How Family Relationships Change with Age
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In Chapter 8 of 14 in his 2012 interview, Internet entrepreneur Joe Stump answers "How Are Your Family Relationships Changing As You Get Older?" Moving into his early 30s, Stump finds parallel between his business career journey and that of his father. Stump notes the rewards of a newfound peer relationship with his father. He also shares how he is helping his younger brother, "paying off a few of those wedgies" and how his Mom remains a constant source of support in his life.

Transcript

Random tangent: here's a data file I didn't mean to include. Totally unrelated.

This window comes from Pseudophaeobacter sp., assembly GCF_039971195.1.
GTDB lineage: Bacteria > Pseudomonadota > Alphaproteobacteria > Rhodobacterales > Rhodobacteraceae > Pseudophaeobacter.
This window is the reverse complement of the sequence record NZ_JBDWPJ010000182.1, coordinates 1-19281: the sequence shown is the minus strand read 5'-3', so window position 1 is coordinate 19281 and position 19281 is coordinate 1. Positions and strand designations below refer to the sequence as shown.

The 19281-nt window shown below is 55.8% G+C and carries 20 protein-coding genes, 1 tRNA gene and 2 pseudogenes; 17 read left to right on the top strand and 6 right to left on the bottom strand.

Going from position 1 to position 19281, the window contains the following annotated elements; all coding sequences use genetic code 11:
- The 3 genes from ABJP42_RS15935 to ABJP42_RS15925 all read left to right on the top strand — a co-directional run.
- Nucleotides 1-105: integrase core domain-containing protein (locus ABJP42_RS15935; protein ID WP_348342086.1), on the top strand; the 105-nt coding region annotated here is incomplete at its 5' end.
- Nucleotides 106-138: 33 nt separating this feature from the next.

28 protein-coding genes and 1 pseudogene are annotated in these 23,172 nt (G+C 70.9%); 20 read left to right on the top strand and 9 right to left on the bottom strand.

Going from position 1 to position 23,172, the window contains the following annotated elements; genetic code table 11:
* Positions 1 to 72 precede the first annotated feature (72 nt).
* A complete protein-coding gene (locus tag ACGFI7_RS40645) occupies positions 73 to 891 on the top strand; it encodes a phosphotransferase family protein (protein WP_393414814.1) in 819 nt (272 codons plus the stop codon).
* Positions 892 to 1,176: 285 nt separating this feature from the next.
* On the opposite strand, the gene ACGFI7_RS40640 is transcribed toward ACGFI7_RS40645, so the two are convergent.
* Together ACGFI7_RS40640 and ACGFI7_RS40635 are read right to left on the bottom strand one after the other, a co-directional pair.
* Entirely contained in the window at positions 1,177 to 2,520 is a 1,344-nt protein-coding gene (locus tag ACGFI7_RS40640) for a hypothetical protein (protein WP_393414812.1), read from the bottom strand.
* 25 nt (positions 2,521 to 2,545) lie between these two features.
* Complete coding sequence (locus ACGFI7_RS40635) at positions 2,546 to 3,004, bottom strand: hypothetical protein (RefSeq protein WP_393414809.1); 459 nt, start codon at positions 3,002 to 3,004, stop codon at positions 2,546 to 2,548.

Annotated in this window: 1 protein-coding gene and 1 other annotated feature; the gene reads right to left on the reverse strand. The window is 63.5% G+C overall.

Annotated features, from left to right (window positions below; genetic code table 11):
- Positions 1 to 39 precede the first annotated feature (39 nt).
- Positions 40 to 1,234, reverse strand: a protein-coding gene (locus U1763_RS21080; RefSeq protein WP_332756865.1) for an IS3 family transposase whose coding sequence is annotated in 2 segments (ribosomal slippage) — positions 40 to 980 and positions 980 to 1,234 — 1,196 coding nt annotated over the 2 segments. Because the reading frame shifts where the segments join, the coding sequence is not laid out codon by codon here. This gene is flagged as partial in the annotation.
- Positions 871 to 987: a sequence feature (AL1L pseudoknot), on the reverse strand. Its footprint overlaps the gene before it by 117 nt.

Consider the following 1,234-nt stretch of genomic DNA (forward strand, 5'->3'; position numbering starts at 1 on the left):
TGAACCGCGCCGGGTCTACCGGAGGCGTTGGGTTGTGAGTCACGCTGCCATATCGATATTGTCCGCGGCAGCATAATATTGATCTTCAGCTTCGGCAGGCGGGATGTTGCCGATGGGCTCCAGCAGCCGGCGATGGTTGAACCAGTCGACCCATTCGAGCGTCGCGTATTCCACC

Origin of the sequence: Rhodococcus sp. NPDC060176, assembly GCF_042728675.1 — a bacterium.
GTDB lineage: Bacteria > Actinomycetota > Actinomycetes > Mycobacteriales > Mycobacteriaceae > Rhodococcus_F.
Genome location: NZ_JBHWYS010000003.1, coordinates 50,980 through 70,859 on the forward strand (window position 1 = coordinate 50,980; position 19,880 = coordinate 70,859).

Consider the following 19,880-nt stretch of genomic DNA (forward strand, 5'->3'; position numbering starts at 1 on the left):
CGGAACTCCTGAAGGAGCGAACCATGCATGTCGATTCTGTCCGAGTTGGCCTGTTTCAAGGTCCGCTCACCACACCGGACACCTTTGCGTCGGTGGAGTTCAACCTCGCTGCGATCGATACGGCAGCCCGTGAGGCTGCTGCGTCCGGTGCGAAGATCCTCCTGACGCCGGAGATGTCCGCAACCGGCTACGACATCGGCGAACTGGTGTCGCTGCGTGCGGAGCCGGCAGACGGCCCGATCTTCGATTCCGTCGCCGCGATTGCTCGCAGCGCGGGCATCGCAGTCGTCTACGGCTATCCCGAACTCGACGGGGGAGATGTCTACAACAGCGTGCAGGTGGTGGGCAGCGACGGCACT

Erik: How are your family relationships changing as you get older? Joe: I think as I've gotten older, it's been interesting. Obviously, everybody else in my family is getting older and changing themselves, right? My dad, while I've been kind of climbing up the ladder, has also been climbing up the ladder. He’s been, you know, he was a late comer and he owned his own business for many, many years and then ended up going into a more corporate environment. And so, he’s been climbing up the ladder. He kind of started – kind of about the same time I did. And it's interesting with my dad. It was obviously earlier on in life. It was -- Dad was the authoritarian figure. He was definitely somebody that I looked up to and taught me a lot of things about everything from how to install a furnace – he built homes for a living -- to how put worm on a hook. And that’s evolved to now, like he comes to me for advice every once in a while. I still seek out advice from him and then we talk and now we talk a little bit more like peers and that’s a big deal. My brother and I had a terrible relationship growing up. We basically fought like cats and dogs and hated each other. And now, I've been able to come back and kind of pay for past digressions and help him out in ways that my parents couldn’t help him out. A good example of that is he moved out to San Francisco recently and I’ve an enormous network in San Francisco. You know, he moved from Michigan, the most depressed economy in the States, to California, which never mind the state debt is still a booming massive economy and I was able to get him a job there. And you know, that’s great. I loved to be able to help my brother out and pay off a few of those wedgies. I think the relationship that maybe has changed the least is really with my mom. My mom has always been someone who was -- always made me feel better about myself. I don’t think I'm ever going to be at a point in my life where I won’t need people that can help me feel better about myself. So, my mom still likes to mother me and I don’t know if as a mama’s boy I’ll ever get tired of being mothered. It's kind of funny. My mom and I, to say the least, as a fairly conservative Midwestern housewife. Her and I have different style tastes you could say. Mom’s being mom. They always want to make sure that you're staying warm and all this other stuff and she would send me clothes that I had no interest in wearing. And I finally was able to take advantage of her mothering in a way that made her feel good while also making sure that I didn’t every time get a birthday present, take it to goodwill. And she now sends me -- it's like clockwork. Every birthday and Christmas, I get a huge care package. I get usually a 24-pack of Bell's Oberon, I get a couple dozen sugar cookies, grandma’s recipe she sends. And it's amazing. It was like, my mom is so amazing because she is the type of mother that knows that my brother likes her sugar cookie recipe and she knows that I like grandma’s sugar cookie recipe. So Jonathan gets mom’s recipe and I get grandma’s recipe. And then like I asked for buckeyes because grandma used to make buckeyes. For those that don’t know what buckeyes are, they are the most amazing treat. They’re basically peanut butter balls dipped in milk chocolate. They're amazing. I was like, “oh. I want some buckeyes”. So she sent me buckeyes. I don’t think I’ll ever get tired of that. My mom, she's always been kind of an emotional center for me and I think it will continue to be that way.